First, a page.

American League Contenders Remaining Schedules—Tampa Bay Rays and Baltimore Orioles

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The Rays were expected to be here and the Orioles weren’t. Yesterday I looked at the Yankees schedule, now here are their two competitors in the AL East.

Tampa Bay Rays

Rays vs Orioles, Sept. 11-13 at Tampa; Oct. 1-3 at Baltimore

This is being seen as a benefit for the Yankees because the two teams in hot pursuit are playing one another six times while the Yankees supposedly have the “weakest” schedule of all the contenders. On paper, that may be so, but this Yankees team isn’t very good. They’re playing Steve Pearce at first base for the next two weeks (and I suspect that the “good” news on Mark Teixeira was a best case scenario; I doubt we’ll see Teixeira again as anything other than a pinch hitter this season). They’ve made a big show of recalling prospect Melky Mesa. Mesa is 25 and batted .230 in 33 games in Triple A. This is your savior. They’re anticipating the return of Andy Pettitte with the memories of 15 years ago swimming in their panicky heads. If the Yankees were at full strength, the weakness of schedule would be relevant, but they’re not, so it’s mitigated to a large degree.

As for the Rays and Orioles, one of the teams is going to win at least 2 of the 3 games this week. If it’s the Rays, they’ll come into Yankee Stadium this weekend looking to overtake the Yankees; if it’s the Orioles, they’ll still be right on the Yankees’ heels or will have caught them.

The Rays and Orioles have split their 12 games against one another so far. The Rays have a decided pitching advantage and the Orioles are trying to piece their offense together after losing Nick Markakis to a broken thumb. Their starting pitching is short. The Rays are going to pass the Orioles by the time the season is over.

Rays vs Yankees, Sept. 14-16 at Yankee Stadium

The Rays have their pitching set up for this weekend. David Price will pitch against CC Sabathia (whose diminished fastball was the impetus for the dustup between Yankees manager Joe Girardi and Joel Sherman of the NY Post). I would expect Pettitte to pitch Saturday against James Shields, and Alex Cobb will go against Hiroki Kuroda on Sunday.

By Sunday night, the Rays could be in first place in the AL East with the Yankees tied with the Orioles and Angels for the second Wild Card spot and behind the Athletics.

Rays vs Red Sox, Sept. 17-20 in Tampa; Sept. 25-26 at Boston

I’m not accusing the Red Sox of laying down for the Rays and Orioles and playing hard against the Yankees, but the players who remain from the Yankees-Red Sox wars from so long ago know that if they’re able to significantly damage the Yankees’ playoff hopes—and everyone had better understand that if the Yankees don’t win the division, they’re not making the playoffs—they’re going to do everything possible to make it happen. The compromised Red Sox are an awful team, but they haven’t forgotten that the Yankees didn’t play their regulars in their final series with the Rays in 2011 and that contributed to the Red Sox being bounced from the post-season and sent them into this downward spiral.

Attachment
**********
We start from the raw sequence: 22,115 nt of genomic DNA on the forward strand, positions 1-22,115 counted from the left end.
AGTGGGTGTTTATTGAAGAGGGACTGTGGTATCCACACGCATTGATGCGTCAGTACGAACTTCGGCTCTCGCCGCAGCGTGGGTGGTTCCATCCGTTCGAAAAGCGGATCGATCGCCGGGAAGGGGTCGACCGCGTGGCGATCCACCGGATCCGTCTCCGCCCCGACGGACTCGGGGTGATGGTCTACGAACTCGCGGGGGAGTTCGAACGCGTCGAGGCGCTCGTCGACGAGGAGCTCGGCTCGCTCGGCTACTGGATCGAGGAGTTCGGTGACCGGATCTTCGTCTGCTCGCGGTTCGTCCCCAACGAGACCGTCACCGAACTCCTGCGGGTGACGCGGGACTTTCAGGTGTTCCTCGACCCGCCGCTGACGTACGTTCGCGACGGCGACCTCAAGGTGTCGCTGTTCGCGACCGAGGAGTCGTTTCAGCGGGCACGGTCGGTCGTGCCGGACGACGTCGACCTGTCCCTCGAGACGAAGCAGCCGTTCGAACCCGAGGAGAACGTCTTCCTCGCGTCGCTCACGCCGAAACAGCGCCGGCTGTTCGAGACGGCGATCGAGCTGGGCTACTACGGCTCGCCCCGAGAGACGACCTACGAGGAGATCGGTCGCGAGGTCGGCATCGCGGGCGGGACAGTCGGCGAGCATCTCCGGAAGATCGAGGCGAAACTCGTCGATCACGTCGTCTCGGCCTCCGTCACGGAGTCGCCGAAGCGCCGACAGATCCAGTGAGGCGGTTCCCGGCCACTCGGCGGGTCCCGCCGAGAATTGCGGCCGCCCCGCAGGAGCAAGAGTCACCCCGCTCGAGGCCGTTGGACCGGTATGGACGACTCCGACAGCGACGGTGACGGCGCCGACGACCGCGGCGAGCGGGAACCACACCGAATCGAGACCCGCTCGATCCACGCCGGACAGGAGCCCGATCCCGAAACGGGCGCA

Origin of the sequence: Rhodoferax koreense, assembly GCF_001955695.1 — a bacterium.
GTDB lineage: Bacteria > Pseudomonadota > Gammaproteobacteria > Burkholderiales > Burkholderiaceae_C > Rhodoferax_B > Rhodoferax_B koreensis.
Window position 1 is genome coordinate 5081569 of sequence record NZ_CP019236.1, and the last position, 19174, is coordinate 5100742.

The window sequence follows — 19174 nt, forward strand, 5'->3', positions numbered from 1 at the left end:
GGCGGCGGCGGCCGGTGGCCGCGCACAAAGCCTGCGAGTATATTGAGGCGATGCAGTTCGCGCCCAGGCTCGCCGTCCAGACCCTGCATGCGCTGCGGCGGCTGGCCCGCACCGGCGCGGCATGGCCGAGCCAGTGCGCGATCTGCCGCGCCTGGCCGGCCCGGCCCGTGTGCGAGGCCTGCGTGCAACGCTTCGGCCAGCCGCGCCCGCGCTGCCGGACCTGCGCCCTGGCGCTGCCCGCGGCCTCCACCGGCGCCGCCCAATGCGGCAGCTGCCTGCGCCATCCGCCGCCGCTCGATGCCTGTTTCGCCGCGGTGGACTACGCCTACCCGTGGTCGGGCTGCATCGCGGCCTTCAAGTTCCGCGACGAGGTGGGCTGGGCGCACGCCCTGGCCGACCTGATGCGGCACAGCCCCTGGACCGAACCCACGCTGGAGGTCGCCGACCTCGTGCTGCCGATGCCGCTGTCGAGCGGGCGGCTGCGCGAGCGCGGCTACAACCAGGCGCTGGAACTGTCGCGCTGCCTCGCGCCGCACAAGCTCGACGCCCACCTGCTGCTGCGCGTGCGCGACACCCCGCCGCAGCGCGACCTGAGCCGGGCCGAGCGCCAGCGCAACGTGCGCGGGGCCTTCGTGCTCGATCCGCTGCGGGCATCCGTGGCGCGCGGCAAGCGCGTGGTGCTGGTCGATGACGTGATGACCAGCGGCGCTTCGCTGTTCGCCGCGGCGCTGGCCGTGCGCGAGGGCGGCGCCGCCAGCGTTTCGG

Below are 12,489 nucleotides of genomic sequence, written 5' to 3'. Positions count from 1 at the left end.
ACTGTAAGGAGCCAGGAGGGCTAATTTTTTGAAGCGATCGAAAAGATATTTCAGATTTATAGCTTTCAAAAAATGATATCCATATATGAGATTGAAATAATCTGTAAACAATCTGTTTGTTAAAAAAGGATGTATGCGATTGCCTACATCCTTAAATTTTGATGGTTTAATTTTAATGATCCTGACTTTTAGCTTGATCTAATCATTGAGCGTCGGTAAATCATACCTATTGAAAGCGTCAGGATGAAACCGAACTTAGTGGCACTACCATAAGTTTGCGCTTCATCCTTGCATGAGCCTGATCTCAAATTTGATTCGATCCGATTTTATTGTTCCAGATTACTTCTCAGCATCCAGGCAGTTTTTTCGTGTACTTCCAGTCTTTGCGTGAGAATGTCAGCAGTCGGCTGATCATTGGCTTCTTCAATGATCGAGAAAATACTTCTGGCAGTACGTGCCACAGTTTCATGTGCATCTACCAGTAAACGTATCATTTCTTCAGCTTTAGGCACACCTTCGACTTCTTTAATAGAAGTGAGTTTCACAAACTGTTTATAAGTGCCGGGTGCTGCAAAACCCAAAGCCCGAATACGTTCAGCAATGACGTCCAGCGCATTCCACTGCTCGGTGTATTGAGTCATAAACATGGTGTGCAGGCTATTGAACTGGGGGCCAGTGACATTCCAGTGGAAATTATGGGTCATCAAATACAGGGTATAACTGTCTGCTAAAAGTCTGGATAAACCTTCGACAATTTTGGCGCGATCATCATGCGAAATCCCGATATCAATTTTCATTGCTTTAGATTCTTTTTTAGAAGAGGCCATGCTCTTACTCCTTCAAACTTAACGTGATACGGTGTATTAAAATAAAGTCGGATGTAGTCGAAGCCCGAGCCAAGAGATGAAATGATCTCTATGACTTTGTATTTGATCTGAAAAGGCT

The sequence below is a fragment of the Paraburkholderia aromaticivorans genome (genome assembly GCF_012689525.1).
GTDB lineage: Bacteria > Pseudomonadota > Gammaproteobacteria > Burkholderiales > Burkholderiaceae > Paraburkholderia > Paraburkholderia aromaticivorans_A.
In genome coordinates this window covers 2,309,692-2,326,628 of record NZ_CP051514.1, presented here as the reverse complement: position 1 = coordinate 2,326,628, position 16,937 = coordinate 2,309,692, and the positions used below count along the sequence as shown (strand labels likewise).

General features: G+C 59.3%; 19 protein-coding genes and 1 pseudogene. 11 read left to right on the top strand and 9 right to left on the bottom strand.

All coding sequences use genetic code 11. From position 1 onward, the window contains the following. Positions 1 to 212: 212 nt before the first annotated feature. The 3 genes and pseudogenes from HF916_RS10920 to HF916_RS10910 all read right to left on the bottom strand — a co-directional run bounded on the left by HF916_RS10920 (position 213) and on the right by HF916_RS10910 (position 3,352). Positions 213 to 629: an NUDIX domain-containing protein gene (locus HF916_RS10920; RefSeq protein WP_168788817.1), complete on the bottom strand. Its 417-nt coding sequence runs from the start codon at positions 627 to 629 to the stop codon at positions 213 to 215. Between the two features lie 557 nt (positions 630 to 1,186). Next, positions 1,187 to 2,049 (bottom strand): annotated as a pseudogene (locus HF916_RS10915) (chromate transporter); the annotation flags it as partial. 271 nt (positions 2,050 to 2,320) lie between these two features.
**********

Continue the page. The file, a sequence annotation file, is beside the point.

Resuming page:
Put it this way: the Red Sox would prefer to see anyone other than the Yankees in the playoffs this season and their play will reflect it. The front office would prefer it as well.

Rays vs Blue Jays, Sept. 21-23 in Tampa

The Blue Jays are playing hard down the stretch and the two clubs split a four-game series in Toronto a week-and-a-half ago.

The Blue Jays record is bad, but they can hit the ball out of the park and have two talented starters in Brandon Morrow and Ricky Romero, plus Carlos Villanueva who should’ve been in the starting rotation from the beginning of the season. This isn’t a gimme series.

Rays vs White Sox, Sept. 27-30 at Chicago

Either the White Sox or the Tigers are going to win the AL Central and neither team—barring a catastrophe on the East or West Coasts—is making it to the Wild Card play-in game. The Tigers have shown zero consistency in 2012, but they have a weak schedule through the end of the season. It may not matter though. If they don’t run off a winning streak, the AL Central race could be over by the time the Rays come to Chicago to play the White Sox. Then the Yankees are going to be really desperate. No one in baseball wants to help them and they’re increasingly incapable of helping themselves.

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Baltimore Orioles

The two series against the Rays are discussed above.

Orioles vs Athletics, Sept. 14-16 at Oakland

The A’s are continuing their run toward the playoffs. It’s at least as surprising as that of the Orioles, if not more. They have a deeper starting rotation, a good bullpen, and can score with the Orioles. The A’s are now ahead of the Yankees, Orioles, and Rays. They’re currently playing the Angels, who’ve launched themselves back into contention as well.